Metabolic Phenotyping in Epidemiology

ala-korpela_squareMika Ala-Korpela

Metabolic phenotyping, nowadays most often termed metabolomics, is becoming increasingly applied in molecular epidemiology. Recent technological developments resulting in increased numbers of quantitative molecular applications of metabolomics triggered the idea for a themed issue of the IJE on Metabolic Phenotyping in Epidemiology edited by George Davey Smith and myself. 

These developments have been driven by mass spectrometry and nuclear magnetic resonance spectroscopy as the two key experimental methodologies that currently allow for studies at an epidemiological scale. The pivotal role of absolute quantification of identified molecular entities in epidemiology and genetics is evident from a multitude of recent applications. The scientific evidence suggests that these kinds of new technologies will aid molecular understanding of metabolic health and diseases. The focus of the themed issue is on the applications of quantitative metabolic phenotyping.

The themed issue will be published in Volume 45, Issue 5 of the IJE. Here we share some of the contributions to the issue, already published on advance access online:

Mika Ala-Korpela and George Davey Smith, Metabolic profiling–multitude of technologies with great research potential, but (when) will translation emerge? Int J Epidemiol 2016: doi: 10.1093/ije/dyw305.

Liam G. Fearnley and Michael Inouye, Metabolomics in epidemiology: from metabolite concentrations to integrative reaction networksInt J Epidemiol 2016: doi: 10.1093/ije/dyw046.

Piyushkumar A. Mundra, Jonathan E. Shaw, and Peter J. Meikle, Lipidomic analyses in epidemiologyInt J Epidemiol 2016: doi: 10.1093/ije/dyw112.

Naomi J Rankin, David Preiss, Paul Welsh, et al. Applying metabolomics to cardiometabolic intervention studies and trials: past experiences and a roadmap for the future. Int J Epidemiol 2016: doi: 10.1093/ije/dyw271.

Jessica McKay and Ivan Tkáč, Quantitative in vivo neurochemical profiling in humans: where are we now? Int J Epidemiol 2016: doi: 10.1093/ije/dyw235.

Stefan Dietrich, Anna Floegel, Martina Troll, et alRandom Survival Forest in practice: a method for modelling complex metabolomics data in time to event analysis Int J Epidemiol 2016: doi: 10.1093/ije/dyw145.

Fangyi Gu, Andriy Derkach, Neal D. Freedman, et alCigarette smoking behaviour and blood metabolomics Int J Epidemiol 2016: doi: 10.1093/ije/dyv330.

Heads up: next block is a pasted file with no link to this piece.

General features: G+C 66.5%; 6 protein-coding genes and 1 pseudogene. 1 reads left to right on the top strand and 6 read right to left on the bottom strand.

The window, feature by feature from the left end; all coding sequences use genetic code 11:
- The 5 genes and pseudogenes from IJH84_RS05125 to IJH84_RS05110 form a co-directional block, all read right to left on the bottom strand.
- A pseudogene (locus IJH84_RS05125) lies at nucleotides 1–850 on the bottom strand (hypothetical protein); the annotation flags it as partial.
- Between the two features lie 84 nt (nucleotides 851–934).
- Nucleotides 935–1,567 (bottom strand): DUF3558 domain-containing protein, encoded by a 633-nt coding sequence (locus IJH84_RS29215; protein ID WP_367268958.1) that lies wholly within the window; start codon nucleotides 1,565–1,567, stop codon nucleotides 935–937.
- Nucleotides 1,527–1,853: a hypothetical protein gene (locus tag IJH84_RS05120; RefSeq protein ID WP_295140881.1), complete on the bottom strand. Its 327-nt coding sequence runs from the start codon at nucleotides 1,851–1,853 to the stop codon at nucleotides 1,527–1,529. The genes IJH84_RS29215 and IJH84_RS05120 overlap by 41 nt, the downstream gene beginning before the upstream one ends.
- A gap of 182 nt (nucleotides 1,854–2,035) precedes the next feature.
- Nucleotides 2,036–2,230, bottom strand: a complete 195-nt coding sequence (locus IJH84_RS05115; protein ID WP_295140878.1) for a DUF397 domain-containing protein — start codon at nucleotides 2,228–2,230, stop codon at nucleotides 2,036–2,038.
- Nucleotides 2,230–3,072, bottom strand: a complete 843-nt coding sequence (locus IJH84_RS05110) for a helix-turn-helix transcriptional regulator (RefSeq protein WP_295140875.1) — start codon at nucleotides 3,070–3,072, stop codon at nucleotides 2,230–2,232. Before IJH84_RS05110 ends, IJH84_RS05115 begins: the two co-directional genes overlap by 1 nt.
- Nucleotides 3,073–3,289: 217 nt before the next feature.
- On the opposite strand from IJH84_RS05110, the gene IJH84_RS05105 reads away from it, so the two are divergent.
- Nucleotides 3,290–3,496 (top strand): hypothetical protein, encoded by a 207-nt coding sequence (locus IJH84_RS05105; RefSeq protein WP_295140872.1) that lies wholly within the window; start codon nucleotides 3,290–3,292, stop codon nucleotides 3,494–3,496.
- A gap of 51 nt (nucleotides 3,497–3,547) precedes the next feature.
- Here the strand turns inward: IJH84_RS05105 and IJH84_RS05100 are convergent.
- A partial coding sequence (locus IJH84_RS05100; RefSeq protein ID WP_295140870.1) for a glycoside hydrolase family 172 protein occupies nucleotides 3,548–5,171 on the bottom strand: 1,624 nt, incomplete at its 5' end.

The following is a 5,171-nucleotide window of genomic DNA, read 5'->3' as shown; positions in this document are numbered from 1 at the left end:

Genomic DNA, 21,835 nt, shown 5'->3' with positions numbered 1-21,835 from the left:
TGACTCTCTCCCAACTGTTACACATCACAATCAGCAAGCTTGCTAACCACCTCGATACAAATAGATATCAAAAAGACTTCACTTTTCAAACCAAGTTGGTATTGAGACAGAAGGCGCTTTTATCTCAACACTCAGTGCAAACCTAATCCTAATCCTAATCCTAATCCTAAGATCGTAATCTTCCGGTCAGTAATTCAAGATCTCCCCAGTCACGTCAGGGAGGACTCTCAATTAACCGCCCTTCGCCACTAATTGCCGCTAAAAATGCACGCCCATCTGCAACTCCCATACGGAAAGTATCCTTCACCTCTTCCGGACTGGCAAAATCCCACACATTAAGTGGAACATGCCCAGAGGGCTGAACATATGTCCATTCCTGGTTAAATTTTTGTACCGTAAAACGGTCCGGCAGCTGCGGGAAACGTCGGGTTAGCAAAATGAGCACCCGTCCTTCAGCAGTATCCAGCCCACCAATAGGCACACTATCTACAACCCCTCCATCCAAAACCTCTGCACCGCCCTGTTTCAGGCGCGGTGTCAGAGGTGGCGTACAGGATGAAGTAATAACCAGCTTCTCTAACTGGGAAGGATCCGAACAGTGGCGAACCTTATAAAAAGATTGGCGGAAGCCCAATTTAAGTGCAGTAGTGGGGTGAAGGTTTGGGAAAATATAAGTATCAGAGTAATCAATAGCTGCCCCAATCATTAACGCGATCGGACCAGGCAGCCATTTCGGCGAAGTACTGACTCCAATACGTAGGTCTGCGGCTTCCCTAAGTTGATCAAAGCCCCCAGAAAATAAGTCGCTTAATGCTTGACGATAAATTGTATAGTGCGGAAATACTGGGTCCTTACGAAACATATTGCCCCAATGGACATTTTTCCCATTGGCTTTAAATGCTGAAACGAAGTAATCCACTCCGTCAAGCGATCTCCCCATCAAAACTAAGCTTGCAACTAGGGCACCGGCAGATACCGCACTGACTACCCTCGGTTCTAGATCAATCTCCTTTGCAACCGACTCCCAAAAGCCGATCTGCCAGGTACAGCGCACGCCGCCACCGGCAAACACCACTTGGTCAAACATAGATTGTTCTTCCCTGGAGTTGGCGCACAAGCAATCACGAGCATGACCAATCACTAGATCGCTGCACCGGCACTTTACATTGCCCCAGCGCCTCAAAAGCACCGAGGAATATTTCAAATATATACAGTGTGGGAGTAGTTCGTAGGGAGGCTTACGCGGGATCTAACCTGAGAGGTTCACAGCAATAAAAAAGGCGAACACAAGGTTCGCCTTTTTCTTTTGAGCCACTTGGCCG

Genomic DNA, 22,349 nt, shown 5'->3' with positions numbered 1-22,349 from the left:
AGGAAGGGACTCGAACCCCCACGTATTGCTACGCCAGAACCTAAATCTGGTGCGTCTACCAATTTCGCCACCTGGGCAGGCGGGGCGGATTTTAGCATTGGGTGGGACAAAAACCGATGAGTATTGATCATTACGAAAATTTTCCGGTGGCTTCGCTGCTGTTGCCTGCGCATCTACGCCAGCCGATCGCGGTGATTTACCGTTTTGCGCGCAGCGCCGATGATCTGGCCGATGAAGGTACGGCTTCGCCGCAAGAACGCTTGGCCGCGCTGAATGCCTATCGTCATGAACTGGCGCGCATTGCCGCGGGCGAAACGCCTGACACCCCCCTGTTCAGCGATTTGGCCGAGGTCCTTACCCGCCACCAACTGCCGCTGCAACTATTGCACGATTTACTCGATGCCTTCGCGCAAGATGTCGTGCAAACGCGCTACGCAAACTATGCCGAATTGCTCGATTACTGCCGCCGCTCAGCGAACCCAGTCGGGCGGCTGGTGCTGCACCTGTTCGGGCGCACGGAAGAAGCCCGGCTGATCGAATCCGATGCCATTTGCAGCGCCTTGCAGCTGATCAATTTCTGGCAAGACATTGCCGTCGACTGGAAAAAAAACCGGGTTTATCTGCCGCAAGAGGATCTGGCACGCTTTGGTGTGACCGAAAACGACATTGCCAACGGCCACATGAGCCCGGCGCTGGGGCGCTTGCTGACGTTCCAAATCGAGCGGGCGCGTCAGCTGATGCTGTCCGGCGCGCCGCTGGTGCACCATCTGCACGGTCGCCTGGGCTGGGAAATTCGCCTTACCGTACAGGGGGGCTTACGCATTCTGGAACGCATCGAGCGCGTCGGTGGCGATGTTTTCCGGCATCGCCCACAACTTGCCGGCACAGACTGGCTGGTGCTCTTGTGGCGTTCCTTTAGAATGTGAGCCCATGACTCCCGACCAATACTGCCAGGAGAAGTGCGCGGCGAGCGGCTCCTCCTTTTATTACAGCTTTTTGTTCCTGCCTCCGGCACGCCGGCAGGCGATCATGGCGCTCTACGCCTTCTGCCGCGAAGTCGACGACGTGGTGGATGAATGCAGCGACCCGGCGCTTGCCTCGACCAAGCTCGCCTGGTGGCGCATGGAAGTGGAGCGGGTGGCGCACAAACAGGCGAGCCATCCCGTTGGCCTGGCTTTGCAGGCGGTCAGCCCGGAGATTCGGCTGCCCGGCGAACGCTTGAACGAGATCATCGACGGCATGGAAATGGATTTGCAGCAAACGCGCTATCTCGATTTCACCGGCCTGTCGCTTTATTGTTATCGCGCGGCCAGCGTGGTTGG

Qian Xiao, Steven C. Moore, Sarah K. Keadle, et alObjectively measured physical activity and plasma metabolomics in the Shanghai Physical Activity Study Int J Epidemiol 2016: doi: 10.1093/ije/dyw033.

Qin Wang, Peter Würtz, Kirsi Auro, et alEffects of hormonal contraception on systemic metabolism: cross-sectional and longitudinal evidence Int J Epidemiol 2016: doi: 10.1093/ije/dyw147.

Shakira M Nelson, Orestis A Panagiotou, Gabriella M Anic, et alMetabolomics analysis of serum 25-hydroxy-vitamin D in the Alpha-Tocopherol, Beta-Carotene Cancer Prevention (ATBC) Study Int J Epidemiol 2016: doi: 10.1093/ije/dyw148.

Susanne Vogt, Simone Wahl, Johannes Kettunen, et alCharacterization of the metabolic profile associated with serum 25-hydroxyvitamin D: a cross-sectional analysis in population-based data Int J Epidemiol 2016: doi: 10.1093/ije/dyw222.

Yan Zheng, Yanping Li, Qibin Qi, et alCumulative consumption of branched-chain amino acids and incidence of type 2 diabetes Int J Epidemiol 2016: doi: 10.1093/ije/dyw143.

Peter Würtz, Sarah Cook, Qin Wang, et alMetabolic profiling of alcohol consumption in 9778 young adults Int J Epidemiol 2016: doi: 10.1093/ije/dyw175.

Gaokun Qiu, Yan Zheng, Hao Wang, et alPlasma metabolomics identified novel metabolites associated with risk of type 2 diabetes in two prospective cohorts of Chinese adults Int J Epidemiol 2016: doi: 10.1093/ije/dyw221.

Douglas I. Walker, Karan Uppal, Luoping Zhang, et alHigh-resolution metabolomics of occupational exposure to trichloroethylene Int J Epidemiol 2016: doi: 10.1093/ije/dyw218.

Cavin K. Ward-Caviness, Susanne Breitner, Kathrin Wolf, et alShort-term NO2 exposure is associated with long-chain fatty acids in prospective cohorts from Augsburg, Germany: results from an analysis of 138 metabolites and three exposures Int J Epidemiol 2016: doi: 10.1093/ije/dyw247.


Leave a Reply

Fill in your details below or click an icon to log in: Logo

You are commenting using your account. Log Out /  Change )

Twitter picture

You are commenting using your Twitter account. Log Out /  Change )

Facebook photo

You are commenting using your Facebook account. Log Out /  Change )

Connecting to %s